Pregnant women could be given shopping vouchers worth up to £400 to quit smoking under new guidance for the NHS.
The National Institute for Health and Care Excellence (Nice) and Public Health England said evidence shows that offering financial incentives to help pregnant women stop smoking is “both effective and cost effective”.
Their guidance, which is open to consultation, said studies have shown “voucher incentives were acceptable to many pregnant women and healthcare providers” and are already in use in some regions.
The experts said women should undergo biochemical tests to prove they have stopped smoking before receiving the vouchers.
However they said that if testing is too difficult due to the Covid-19 pandemic, the vouchers should be given anyway.
The guidance, which kicks in when women are referred to an NHS Stop Smoking Service or those run by bodies such as councils, public health teams and charities, said: “Evidence from the UK showed that schemes in which a maximum of around £400 could be gained in vouchers staggered over time (with reductions for each relapse made) were effective and cost effective.”
Research suggests that for every 1,000 pregnant women offered vouchers, 177 would stop smoking.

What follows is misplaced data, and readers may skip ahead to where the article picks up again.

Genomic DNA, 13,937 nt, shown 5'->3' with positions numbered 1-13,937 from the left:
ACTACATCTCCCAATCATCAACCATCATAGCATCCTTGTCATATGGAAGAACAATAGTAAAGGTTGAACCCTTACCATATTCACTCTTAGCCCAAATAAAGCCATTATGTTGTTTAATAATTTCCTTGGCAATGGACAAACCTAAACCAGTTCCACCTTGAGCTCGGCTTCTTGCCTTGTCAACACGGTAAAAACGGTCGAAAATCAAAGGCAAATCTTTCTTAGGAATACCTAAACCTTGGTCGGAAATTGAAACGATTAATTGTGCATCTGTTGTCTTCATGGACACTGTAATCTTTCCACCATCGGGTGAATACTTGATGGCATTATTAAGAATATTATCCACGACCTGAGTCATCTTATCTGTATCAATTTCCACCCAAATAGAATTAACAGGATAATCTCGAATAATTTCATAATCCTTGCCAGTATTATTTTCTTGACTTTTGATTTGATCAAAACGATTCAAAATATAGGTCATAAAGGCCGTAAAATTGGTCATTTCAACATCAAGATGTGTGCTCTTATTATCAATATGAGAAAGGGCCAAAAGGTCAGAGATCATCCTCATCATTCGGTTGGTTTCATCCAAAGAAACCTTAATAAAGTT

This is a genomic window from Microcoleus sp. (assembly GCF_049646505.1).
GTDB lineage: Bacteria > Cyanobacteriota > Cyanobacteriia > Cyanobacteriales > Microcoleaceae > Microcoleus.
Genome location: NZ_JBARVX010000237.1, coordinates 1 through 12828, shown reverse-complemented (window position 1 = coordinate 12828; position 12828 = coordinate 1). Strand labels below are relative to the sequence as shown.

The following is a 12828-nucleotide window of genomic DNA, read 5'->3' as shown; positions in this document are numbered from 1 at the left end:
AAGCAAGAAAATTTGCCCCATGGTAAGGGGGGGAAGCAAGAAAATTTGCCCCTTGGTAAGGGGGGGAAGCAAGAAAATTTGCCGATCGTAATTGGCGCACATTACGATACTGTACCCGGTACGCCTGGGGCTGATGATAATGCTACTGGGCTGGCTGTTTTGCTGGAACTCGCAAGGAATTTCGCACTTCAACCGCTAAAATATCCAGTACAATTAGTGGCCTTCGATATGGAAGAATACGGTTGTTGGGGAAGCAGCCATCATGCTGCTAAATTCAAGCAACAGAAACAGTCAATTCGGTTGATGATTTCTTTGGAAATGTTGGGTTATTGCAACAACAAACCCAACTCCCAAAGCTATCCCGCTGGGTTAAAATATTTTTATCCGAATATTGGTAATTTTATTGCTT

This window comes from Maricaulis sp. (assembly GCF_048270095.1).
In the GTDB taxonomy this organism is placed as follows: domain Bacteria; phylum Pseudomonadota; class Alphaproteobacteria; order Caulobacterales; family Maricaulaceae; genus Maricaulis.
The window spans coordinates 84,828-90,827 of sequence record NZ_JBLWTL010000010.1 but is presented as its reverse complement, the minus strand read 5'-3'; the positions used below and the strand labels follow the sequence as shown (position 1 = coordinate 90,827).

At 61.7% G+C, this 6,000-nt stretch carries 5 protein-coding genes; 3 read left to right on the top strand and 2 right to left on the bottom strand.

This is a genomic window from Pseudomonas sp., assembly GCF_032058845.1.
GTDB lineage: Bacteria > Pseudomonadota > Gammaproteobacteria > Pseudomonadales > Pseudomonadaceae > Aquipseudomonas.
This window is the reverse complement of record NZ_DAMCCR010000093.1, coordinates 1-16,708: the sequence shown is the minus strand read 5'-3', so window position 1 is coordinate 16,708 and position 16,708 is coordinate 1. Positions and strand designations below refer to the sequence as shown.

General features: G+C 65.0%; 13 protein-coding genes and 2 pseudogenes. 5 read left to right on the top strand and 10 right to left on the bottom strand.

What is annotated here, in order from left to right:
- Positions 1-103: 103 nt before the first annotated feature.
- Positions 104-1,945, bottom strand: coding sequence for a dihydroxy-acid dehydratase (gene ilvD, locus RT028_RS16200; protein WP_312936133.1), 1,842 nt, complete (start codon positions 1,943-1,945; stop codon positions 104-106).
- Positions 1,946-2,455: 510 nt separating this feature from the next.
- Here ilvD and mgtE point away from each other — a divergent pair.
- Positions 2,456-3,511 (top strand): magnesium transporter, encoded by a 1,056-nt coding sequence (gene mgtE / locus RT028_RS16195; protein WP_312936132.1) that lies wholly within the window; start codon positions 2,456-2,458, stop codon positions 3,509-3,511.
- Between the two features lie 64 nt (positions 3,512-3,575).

The new guidance also said healthcare staff should give clear and up-to-date information on e-cigarettes to people who are interested in using them to stop smoking, but should stress the long-term health effects of them are still uncertain.
It argued that nicotine-containing e-cigarettes have been shown to help people stop smoking and are similarly effective to other stop-smoking interventions such as nicotine replacement therapy.
No nicotine e-cigarettes are currently available on the NHS.
Dr Paul Chrisp, director of Nice’s centre for guidelines, said: “These draft guideline recommendations are a renewed effort to reduce the health burden of smoking and to encourage and support people to give up smoking.
“Smoking continues to take a huge toll on the health of the nation and accounts for approximately half the difference in life expectancy between the richest and poorest in society. It is therefore vitally important that we reduce the level of smoking in this country.
“We know that around 10% of women are known to be smokers at the time of giving birth and, given the significant health effects of smoking on both mothers and babies, it is clear that further efforts are required to encourage this group to give up smoking.
“We need to use every tool in our arsenal to reduce smoking rates, including education, behavioural support, financial incentives, and e-cigarettes if people are interested in using them.
“Combined, we hope that people who smoke will feel enabled to give up tobacco products once and for all.”
Dr Jamie Hartmann-Boyce, senior research fellow in health behaviours at the University of Oxford, welcomed the guidance, adding: “A growing body of evidence suggests that e-cigarettes are considerably less harmful than smoking – though not risk-free – and can help people quit smoking.
“Evidence supports providing vouchers to help pregnant people quit smoking, and it is great to see this in the new draft guidance.
“Studies of this type of programme show that people remained smoke-free even after the vouchers or other types of rewards finished.
“Evidence shows these programmes also work outside of pregnancy. It would be positive to see them used across a range of contexts.”